10.    Perhaps never before in history has there been so much speculation and anxiety about the future of humanity as there is today. Will our world always remain a theater of violence? Will there always be poverty, starvation and misery? If there is to be a great transformation in society, how will that transformation be brought about? By war or revolution or will it come about peacefully as Gandhiji had wished? The one and only silver lining on the otherwise dark horizon is the belated recognition by the humanity that violence can’t be countered by violence and that the answers to the various questions and problems facing humanity could be found only through nonviolence.

12.    In Bapuji’s own words, “we have to make truth and nonviolence, not matters for mere individual practice, but for practice by groups and communities and nations. I shall live and die in trying to realize it. My faith helps me to discover new truth every day. Ahimsa is the attribute of the soul, and therefore to be practiced by everybody in all affairs of life.” This statement of Gandhiji, read along with two other brief messages he gave, one to a journalist and the other to his disciples in the government, reveal the essential Gandhiji. To the journalist he said, “My life is my message”. To the new rulers of India he gave this unfailing advice: “Recall the face of the poorest and the weakest man whom you may have seen, and ask yourself if the step you contemplate is going to be of any use to him. Will he gain anything by it? Will it restore him to a control over his own destiny?”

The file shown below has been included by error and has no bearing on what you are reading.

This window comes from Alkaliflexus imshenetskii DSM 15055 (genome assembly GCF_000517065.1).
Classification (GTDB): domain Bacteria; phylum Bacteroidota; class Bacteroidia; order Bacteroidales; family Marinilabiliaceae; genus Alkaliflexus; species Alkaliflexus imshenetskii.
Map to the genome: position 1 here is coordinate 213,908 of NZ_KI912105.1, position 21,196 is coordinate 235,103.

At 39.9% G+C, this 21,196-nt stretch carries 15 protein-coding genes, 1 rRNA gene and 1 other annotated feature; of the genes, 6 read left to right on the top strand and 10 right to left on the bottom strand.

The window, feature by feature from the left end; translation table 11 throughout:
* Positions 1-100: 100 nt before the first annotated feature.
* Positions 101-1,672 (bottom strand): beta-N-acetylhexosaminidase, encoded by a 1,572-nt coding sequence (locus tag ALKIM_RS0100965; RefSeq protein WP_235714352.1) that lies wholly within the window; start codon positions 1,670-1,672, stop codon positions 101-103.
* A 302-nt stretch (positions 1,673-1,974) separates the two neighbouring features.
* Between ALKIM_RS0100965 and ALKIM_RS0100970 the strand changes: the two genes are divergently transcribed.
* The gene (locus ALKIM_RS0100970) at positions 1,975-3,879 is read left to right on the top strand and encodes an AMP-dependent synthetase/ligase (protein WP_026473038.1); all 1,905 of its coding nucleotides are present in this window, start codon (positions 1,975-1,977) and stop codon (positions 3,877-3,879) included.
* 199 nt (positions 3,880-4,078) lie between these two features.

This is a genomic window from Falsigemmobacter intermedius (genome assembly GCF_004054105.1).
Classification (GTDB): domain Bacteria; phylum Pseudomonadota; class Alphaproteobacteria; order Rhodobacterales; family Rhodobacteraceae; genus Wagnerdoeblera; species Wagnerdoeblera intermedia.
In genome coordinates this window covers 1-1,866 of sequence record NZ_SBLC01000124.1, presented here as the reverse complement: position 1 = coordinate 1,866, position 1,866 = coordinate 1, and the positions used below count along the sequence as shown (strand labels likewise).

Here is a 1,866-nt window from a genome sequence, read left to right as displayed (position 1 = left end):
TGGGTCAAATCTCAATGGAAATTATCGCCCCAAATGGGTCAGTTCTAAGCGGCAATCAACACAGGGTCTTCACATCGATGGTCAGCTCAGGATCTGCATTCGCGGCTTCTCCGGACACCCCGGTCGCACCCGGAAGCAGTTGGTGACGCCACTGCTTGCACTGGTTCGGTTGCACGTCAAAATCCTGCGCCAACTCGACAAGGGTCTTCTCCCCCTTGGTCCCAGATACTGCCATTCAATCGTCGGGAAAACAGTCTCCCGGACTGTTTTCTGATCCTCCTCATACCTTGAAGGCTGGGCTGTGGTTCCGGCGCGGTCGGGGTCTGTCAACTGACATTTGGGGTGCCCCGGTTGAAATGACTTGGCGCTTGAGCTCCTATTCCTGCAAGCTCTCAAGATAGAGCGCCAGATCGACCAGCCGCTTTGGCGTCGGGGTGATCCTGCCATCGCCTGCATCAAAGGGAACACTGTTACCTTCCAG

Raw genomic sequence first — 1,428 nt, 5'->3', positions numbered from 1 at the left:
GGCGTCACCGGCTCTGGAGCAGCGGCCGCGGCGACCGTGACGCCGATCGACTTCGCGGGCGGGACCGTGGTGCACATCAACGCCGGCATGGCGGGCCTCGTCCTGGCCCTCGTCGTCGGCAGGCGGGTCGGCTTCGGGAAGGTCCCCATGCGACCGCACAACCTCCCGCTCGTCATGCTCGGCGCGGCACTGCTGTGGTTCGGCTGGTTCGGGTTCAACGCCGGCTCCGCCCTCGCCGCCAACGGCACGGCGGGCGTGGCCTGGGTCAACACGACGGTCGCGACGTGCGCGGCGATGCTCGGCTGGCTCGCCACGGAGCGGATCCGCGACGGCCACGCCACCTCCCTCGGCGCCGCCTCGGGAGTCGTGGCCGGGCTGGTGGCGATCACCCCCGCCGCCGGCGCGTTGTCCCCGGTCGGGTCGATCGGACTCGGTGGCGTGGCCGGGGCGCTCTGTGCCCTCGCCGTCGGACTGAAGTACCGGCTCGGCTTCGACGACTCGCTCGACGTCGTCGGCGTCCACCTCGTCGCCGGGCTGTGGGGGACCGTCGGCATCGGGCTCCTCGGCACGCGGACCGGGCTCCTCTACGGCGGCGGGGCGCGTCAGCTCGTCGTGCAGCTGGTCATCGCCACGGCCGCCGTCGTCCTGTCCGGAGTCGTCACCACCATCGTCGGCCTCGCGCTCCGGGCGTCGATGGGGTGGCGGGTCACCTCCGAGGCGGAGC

13.    I would like to conclude with advice of Gandhiji on seven sins, which he had advised us to avoid are, “politics without principles, wealth without work, pleasure without conscience, knowledge without character, commerce without morality, science without humanity, and worship without sacrifice.” If we really care for the future of humanity, we have to pay heed to his advice.

Thank You.